How do you quantify morality?
Lately I’ve been thinking about technical approaches to measuring, monitoring, and addressing discrimination in algorithms.
To do this, I consider the different stakeholders and the relative harm they will suffer depending on mistakes made by the algorithm. It turns out that’s a really robust approach, and one that’s basically unavoidable. Here are three examples to explain what I mean.
- AURA is an algorithm that is being implemented in Los Angeles with the goal of finding child abuse victims. Here the stakeholders are the children and the parents, and the relative harm we need to quantify is the possibility of taking a child away from parents who would not have abused that kid (bad) versus not removing a child from a family that does abuse them (also bad). I claim that, unless we decide on the relative size of those two harms – so, if you assign “unit harm” to the first, then you have to decide what the second harm counts as – and then optimize to it using that ratio in the penalty function, then you cannot really claim you’ve created a moral algorithm. Or, to be more precise, you cannot say you’ve implemented an algorithm in line with a moral decision. Note, for example, that arguments like this are making the assumption that the ratio is either 0 or infinity, i.e. that one harm matters but the other does not.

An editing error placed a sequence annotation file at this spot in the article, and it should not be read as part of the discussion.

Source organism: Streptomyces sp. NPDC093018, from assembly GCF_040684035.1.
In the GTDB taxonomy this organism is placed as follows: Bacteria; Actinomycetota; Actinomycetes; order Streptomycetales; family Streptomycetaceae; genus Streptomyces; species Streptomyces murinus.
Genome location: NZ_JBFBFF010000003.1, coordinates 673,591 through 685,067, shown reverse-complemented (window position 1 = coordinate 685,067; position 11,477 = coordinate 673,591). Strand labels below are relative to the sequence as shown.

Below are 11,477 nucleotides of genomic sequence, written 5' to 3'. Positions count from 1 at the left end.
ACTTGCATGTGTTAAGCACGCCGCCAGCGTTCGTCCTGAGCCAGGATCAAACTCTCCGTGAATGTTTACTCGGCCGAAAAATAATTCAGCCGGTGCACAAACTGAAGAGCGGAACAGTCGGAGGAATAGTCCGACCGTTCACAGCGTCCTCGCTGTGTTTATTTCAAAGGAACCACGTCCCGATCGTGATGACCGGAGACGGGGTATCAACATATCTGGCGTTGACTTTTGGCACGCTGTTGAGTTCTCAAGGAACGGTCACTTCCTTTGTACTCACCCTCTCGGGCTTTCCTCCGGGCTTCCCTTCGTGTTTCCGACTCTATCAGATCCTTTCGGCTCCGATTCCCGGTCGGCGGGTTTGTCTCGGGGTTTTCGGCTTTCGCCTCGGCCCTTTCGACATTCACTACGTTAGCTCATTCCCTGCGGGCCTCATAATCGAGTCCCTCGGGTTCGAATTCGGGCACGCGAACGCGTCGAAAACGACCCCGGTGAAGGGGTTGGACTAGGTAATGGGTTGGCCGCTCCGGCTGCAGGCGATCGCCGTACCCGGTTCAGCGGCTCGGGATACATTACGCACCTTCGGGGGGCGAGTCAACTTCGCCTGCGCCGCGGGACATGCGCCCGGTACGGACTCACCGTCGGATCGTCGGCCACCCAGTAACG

- COMPAS is a well-known algorithm that measures recidivism risk, i.e. the risk that a given person will end up back in prison within two years of leaving it. Here the stakeholders are the police and civil rights groups, and the harms we need to measure against each other are the possibility of a criminal going free and committing another crime versus a person being jailed in spite of the fact that they would not have gone on to commit another crime. ProPublica has been going head to head with COMPAS’s maker, Northpointe, but unfortunately, the relative weight of these two harms is being sidestepped both by one side and the other.
- Michigan recently acknowledged its automated unemployment insurance fraud detection system, called Midas, was going nuts, accusing upwards of 20,000 innocent people of fraud while filling its coffers with (mostly unwarranted) fines, which it’s now using to balance the state budget. In other words, the program deeply undercounted the harm of charging an innocent person with fraud while it was likely overly concerned with missing out on a fraud fine payment that it deserved. Also it was probably just a bad program.
If we want to build ethical algorithms, we will need to weight harms against each other and quantify their relative weights. That’s a moral decision, and it’s hard to agree on. Only after we have that difficult conversation can we optimize our algorithms to those choices.